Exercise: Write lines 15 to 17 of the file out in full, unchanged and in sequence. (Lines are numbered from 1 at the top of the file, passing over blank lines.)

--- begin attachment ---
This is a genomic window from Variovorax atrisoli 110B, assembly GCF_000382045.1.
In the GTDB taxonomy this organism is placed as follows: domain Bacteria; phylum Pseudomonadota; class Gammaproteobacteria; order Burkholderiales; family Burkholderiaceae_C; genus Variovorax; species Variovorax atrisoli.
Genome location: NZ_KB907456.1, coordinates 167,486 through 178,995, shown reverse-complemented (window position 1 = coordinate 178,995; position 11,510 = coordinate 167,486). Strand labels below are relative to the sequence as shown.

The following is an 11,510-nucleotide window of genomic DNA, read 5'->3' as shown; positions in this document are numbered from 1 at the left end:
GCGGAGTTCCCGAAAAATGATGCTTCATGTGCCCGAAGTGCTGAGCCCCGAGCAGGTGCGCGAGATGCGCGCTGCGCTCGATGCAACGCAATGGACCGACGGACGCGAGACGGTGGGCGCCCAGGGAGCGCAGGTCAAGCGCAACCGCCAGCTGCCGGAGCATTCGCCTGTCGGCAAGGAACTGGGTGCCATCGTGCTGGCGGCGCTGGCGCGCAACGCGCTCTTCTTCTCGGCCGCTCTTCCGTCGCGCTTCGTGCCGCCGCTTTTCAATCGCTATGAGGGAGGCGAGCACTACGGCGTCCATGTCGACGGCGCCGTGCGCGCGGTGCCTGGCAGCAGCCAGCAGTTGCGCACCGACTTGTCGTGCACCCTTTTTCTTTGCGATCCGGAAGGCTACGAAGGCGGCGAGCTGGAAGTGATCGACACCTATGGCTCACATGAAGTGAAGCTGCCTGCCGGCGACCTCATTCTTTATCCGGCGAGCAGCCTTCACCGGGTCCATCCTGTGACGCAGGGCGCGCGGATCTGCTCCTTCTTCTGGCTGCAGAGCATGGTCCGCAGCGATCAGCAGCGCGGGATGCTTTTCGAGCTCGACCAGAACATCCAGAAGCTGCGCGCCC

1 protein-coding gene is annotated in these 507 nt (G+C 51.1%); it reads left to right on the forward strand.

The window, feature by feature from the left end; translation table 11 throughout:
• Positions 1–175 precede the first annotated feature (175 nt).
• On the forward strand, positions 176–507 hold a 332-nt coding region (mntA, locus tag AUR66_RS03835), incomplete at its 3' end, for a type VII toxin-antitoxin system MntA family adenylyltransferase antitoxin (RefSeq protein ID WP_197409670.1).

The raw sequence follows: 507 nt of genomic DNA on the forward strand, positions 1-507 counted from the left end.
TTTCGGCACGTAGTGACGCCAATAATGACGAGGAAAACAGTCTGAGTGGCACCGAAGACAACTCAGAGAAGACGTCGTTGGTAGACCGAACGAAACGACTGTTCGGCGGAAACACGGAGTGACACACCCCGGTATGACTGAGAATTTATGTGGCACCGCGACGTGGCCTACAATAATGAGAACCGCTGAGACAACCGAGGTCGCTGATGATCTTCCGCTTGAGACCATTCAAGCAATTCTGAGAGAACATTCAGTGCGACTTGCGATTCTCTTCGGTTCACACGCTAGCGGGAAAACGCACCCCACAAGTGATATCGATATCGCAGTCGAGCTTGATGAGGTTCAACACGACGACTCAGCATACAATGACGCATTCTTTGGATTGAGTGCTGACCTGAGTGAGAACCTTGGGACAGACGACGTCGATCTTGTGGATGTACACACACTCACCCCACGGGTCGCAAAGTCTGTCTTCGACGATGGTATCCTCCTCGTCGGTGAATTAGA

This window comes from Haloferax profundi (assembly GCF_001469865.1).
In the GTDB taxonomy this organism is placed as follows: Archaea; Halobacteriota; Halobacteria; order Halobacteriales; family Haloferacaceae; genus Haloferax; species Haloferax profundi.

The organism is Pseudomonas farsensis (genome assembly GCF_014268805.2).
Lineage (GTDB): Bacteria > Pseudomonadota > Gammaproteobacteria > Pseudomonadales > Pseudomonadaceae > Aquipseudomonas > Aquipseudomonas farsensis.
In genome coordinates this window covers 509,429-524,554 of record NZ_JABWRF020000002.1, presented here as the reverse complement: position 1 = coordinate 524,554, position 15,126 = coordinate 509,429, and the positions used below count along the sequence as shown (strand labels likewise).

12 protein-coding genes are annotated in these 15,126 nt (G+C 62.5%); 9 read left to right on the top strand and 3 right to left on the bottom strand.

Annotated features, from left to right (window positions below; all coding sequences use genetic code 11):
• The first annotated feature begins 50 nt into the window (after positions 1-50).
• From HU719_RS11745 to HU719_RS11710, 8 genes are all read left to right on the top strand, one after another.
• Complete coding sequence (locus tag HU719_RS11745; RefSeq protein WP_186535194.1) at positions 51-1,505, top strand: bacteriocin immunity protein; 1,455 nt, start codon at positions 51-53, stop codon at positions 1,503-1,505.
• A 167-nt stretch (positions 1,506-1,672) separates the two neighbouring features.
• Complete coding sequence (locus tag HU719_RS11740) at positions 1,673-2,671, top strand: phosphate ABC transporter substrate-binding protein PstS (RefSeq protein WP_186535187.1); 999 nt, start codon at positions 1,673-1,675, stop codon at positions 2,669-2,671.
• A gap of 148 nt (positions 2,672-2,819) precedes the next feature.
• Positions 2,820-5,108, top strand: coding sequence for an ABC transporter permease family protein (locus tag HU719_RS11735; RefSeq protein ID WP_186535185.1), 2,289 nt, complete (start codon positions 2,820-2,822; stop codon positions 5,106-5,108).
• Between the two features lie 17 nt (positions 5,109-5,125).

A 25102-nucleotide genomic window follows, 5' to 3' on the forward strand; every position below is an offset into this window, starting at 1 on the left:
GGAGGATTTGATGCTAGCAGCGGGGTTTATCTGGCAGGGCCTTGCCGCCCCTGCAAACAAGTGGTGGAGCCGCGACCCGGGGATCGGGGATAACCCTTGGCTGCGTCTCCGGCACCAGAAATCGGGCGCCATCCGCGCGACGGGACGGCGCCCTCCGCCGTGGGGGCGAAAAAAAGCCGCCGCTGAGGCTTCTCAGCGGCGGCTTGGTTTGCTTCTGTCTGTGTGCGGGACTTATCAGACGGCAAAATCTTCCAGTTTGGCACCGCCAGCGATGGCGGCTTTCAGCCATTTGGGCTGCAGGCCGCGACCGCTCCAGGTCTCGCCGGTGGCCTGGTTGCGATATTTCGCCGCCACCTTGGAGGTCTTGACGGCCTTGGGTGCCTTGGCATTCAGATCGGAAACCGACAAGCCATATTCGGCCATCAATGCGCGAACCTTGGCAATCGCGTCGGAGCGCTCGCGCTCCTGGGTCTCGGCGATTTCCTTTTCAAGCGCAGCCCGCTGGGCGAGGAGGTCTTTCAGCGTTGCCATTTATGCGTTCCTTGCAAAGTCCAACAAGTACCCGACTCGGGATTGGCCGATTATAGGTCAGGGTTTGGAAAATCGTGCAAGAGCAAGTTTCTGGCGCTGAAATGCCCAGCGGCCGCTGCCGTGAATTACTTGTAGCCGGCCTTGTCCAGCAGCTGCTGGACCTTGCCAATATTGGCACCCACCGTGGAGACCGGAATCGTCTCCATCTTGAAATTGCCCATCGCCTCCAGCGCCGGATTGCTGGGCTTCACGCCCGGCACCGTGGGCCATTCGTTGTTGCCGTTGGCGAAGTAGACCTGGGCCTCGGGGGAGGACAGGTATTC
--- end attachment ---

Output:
Lineage (GTDB): Bacteria > Pseudomonadota > Gammaproteobacteria > Pseudomonadales > Pseudomonadaceae > Aquipseudomonas > Aquipseudomonas farsensis.
In genome coordinates this window covers 509,429-524,554 of record NZ_JABWRF020000002.1, presented here as the reverse complement: position 1 = coordinate 524,554, position 15,126 = coordinate 509,429, and the positions used below count along the sequence as shown (strand labels likewise).

12 protein-coding genes are annotated in these 15,126 nt (G+C 62.5%); 9 read left to right on the top strand and 3 right to left on the bottom strand.